Historically, Global Reserve currencies have a lifespan of about 100 years and The dollar as we know celebrates it’s 110th birthday in 2024…
Is the US Dollar facing a collapse in 2023? Are we facing a currency crisis? Is dedollarization a threat?
In this video we will look at 5 critical dates in the life of the US dollar, from it’s birth in 1914 to present day.
These dates that may provide you with insights on what kind of time remains for the leading Global Reserve currency.
Our first stop is in 1914, with the birth of the US. Dollar. While the use of paper Currency in the United States dates back to Colonial America, the Dollar as the currency we know today was first printed in 1914. This was one year after the passing of the Federal Reserve Act and the simultaneous establishment of the Federal Reserve as the Nations central bank.
“the dollar as we know it today was first printed in 1914. Printing began a year after the establishment of the Federal Reserve as the nation’s central bank with the passing of the Federal Reserve Act.” -Investopedia.com
At this point in time, the US dollar was backed by the gold standard, meaning each dollar was tied to a certain amount of gold, thus anchoring and stabilizing it’s value.
In 1933 President Franklin D Roosevelt transitioned the dollar from the Gold Standard to a Limited or Quasi Gold Standard.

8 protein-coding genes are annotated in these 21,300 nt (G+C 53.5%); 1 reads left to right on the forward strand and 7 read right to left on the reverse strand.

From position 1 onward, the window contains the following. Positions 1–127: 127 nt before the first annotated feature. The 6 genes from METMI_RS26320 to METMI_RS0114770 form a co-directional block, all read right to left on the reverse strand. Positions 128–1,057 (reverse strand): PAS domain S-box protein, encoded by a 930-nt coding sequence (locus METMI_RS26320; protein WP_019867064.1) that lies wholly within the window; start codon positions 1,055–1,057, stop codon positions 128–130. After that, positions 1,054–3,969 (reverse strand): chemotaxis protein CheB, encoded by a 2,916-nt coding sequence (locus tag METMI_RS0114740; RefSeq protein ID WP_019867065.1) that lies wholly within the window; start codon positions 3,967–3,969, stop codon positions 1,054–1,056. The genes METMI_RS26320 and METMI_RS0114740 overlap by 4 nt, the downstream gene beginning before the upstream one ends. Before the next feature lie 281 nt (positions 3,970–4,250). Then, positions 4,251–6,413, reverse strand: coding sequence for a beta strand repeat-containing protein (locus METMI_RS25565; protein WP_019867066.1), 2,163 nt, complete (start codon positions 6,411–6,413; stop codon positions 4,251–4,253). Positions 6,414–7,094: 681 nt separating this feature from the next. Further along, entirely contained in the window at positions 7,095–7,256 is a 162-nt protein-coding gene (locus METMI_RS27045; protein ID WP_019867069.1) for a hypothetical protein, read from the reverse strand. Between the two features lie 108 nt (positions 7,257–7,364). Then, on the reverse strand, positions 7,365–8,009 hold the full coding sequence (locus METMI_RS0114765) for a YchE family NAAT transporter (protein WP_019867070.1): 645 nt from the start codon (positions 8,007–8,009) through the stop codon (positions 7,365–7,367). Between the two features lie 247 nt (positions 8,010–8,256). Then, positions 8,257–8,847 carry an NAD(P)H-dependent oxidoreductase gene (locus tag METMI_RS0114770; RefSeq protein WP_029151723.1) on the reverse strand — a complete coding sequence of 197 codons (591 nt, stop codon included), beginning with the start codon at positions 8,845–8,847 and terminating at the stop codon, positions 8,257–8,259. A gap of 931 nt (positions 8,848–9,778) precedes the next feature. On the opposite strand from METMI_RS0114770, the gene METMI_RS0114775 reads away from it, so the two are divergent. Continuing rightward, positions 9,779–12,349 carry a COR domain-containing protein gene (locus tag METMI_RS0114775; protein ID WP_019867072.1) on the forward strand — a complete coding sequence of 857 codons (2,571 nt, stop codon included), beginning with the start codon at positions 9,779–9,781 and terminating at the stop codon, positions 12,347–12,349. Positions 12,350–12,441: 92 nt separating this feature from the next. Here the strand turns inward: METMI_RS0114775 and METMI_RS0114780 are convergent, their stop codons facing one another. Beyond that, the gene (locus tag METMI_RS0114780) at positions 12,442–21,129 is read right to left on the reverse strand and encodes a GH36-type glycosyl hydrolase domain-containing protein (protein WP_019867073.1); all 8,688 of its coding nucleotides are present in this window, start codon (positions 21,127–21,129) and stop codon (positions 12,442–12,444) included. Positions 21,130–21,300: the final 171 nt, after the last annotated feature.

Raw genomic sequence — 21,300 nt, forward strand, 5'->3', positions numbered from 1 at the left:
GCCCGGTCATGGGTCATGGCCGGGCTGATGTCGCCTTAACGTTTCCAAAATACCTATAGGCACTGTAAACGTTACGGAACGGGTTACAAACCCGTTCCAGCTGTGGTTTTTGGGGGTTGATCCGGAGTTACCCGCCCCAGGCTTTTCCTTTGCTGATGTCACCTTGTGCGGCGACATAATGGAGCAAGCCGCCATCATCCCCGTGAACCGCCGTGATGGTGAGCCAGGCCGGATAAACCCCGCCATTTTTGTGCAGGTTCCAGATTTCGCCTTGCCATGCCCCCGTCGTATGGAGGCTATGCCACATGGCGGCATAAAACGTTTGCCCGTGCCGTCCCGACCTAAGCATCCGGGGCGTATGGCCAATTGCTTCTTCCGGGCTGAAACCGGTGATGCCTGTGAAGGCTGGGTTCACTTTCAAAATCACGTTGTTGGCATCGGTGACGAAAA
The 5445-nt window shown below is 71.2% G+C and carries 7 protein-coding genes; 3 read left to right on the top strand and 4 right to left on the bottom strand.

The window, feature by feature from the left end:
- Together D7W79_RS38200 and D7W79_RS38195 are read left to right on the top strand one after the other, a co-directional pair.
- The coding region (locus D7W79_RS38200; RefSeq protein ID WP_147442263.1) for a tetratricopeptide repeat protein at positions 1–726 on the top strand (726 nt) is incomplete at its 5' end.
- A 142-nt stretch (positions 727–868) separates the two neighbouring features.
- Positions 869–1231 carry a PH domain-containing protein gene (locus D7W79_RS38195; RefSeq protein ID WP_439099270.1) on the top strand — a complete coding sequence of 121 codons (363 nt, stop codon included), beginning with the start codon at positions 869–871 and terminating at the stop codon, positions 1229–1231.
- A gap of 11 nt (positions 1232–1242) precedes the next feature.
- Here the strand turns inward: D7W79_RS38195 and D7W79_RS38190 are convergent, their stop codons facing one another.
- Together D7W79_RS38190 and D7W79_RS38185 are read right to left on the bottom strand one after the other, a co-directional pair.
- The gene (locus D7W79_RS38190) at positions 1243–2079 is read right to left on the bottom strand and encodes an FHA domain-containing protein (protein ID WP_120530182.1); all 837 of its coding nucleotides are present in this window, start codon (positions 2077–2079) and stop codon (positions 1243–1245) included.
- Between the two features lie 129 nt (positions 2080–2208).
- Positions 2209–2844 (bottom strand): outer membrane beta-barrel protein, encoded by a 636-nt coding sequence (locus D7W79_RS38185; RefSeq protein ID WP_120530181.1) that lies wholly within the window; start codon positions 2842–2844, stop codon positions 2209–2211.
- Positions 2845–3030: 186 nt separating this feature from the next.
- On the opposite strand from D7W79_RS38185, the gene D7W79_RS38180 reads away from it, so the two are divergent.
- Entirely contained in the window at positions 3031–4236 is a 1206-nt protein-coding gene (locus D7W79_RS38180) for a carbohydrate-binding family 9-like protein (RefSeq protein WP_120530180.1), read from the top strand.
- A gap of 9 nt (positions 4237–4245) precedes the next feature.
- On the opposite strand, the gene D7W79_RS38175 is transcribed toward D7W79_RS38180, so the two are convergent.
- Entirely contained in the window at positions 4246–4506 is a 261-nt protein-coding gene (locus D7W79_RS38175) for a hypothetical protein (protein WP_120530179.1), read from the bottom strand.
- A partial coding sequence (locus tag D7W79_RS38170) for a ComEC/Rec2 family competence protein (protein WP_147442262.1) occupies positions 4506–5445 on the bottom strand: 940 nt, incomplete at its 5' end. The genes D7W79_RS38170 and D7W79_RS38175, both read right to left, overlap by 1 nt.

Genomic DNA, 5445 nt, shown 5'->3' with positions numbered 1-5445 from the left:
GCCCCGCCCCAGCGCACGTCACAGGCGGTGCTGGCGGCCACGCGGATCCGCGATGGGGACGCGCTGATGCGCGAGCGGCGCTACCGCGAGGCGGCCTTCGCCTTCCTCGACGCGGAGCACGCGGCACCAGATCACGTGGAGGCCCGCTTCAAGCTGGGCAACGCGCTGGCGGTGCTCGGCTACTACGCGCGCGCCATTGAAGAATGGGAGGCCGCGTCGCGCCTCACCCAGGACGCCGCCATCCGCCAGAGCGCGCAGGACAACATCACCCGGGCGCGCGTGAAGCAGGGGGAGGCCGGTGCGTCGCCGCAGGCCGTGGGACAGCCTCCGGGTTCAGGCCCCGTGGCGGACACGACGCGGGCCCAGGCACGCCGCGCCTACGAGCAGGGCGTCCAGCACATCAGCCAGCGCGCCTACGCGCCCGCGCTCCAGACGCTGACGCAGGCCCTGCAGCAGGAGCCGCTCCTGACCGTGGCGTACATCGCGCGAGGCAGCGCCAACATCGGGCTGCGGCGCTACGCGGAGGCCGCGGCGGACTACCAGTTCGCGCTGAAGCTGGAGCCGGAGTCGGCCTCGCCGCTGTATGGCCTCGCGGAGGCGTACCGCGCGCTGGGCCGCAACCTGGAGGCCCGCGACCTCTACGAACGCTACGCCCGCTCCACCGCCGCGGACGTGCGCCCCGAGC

“The Thomas Amendment to the Agricultural Adjustment Act of 1933 granted authority to the President to alter the gold content of the dollar, with power to reduce it to 50% of its previous value.” (Fas.org p. 10)
What happened was that after FDR’s initial and immediate inflation of the price of gold from $21 to $35 per ounce the government did not allow the price of gold to budge from $35 per ounce… thus stabilizing the value of US dollar for another 40 years.
In 1944 the when Bretton Woods Summit took place in New Hampshire. It was here that the US dollar became the World’s Primary Reserve Currency.
“The [Bretton Woods agreement] was reached by 730 delegates, who were the representatives of the 44 allied nations that attended the summit.” -corporatefinanceinstitute.com
The International Monetary Fund was Established, alongside what is now known as the World Bank.
“Under the Bretton Woods system, the dollar was pegged to gold and most other currencies were pegged to the dollar. As a result of this arrangement, dollars were used as the main intervention currency and, hence, reserve currency.” -treasury.gov
By the late 1960’s, the Gold Standard was becoming difficult to maintain. As previously mentioned, the government held the price of US gold at $35 US dollars per ounce. This fixed price worked, because from 1933-1974 it was not legal to own gold of any significant amount or exchange dollars for gold from the Federal Reserve. This prevented a US population from making a run on gold at that bargain price of $35 US dollars.
However, it did not prevent the international community from doing so. It was at this point in time legal to exchange gold for US dollars in the international, “free market”:
“Although there was no private market for gold in the United States, such markets did exist
abroad.” (FAS.org Pg. 13)
“Foreign central banks were willing to hold US dollars because, at the time, they were readily convertible into gold upon demand. If the free market price rose above $35/ounce, central banks had the incentive to redeem US dollars for gold to then sell the gold for a higher price in other markets. Throughout the 1950s, the US Treasury experienced a continuing drain on its gold holdings.” (libertycoinservice.com)